Severe acute respiratory syndrome coronavirus 2 (SARS-CoV-2) causes coronavirus disease 2019 (COVID-19), which may result in acute respiratory distress syndrome (ARDS), multiorgan failure, and death. The alveolar epithelium is a major target of the virus, but representative models to study virus host interactions in more detail are currently lacking. Here, we describe a human 2D air-liquid interface culture system which was characterized by confocal and electron microscopy and single-cell mRNA expression analysis. In this model, alveolar cells, but also basal cells and rare neuroendocrine cells, are grown from 3D self-renewing fetal lung bud tip organoids. These cultures were readily infected by SARS-CoV-2 with mainly surfactant protein C-positive alveolar type II-like cells being targeted. Consequently, significant viral titers were detected and mRNA expression analysis revealed induction of type I/III interferon response program. Treatment of these cultures with a low dose of interferon lambda 1 reduced viral replication. Hence, these cultures represent an experimental model for SARS-CoV-2 infection and can be applied for drug screens.
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http://dx.doi.org/10.15252/embj.2020105912DOI Listing
http://www.ncbi.nlm.nih.gov/pmc/articles/PMC7883112PMC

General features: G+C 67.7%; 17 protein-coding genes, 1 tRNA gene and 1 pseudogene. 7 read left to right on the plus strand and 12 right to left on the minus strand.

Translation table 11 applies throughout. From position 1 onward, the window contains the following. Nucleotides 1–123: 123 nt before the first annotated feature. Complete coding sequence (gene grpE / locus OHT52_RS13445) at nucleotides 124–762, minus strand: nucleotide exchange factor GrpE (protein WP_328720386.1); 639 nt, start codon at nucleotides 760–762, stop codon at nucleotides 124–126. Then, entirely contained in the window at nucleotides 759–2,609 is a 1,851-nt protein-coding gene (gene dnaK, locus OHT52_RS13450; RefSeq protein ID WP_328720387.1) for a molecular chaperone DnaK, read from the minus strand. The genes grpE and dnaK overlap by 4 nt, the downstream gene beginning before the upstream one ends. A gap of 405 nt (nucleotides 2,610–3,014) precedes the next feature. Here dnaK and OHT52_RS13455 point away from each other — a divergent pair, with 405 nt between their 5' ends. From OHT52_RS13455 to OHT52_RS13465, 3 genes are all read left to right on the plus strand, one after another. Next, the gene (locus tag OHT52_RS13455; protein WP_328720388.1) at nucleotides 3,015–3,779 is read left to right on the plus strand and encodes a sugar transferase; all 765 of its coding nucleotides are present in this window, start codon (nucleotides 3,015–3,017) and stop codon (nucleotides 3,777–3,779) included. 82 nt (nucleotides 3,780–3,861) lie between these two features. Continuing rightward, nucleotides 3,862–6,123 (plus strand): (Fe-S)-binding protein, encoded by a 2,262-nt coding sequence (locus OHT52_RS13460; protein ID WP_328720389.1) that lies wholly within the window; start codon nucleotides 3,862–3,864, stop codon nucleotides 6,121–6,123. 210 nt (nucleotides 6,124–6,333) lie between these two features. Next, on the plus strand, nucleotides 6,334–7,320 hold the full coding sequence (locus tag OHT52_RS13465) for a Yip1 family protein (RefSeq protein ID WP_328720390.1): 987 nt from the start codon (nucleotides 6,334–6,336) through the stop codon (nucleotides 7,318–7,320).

March 2021

Genome Sequences of Seven Strains from Chickens in The Netherlands.

Microbiol Resour Announc 2020 Nov 19;9(47). Epub 2020 Nov 19.

Department of Viroscience, Erasmus MC, Rotterdam, The Netherlands.

We report seven chicken megrivirus genome sequences identified in chicken fecal samples from a broiler farm in The Netherlands. The sequences were determined using metagenomic sequencing and would expand our understanding of the genome diversity of megriviruses.
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http://dx.doi.org/10.1128/MRA.01207-20DOI Listing
http://www.ncbi.nlm.nih.gov/pmc/articles/PMC7679105PMC
November 2020

Phylogenetic Investigation of Norovirus Transmission between Humans and Animals.

Viruses 2020 11 10;12(11). Epub 2020 Nov 10.

Department of Viroscience, Erasmus MC, Wytemaweg 80, 3015CN Rotterdam, The Netherlands.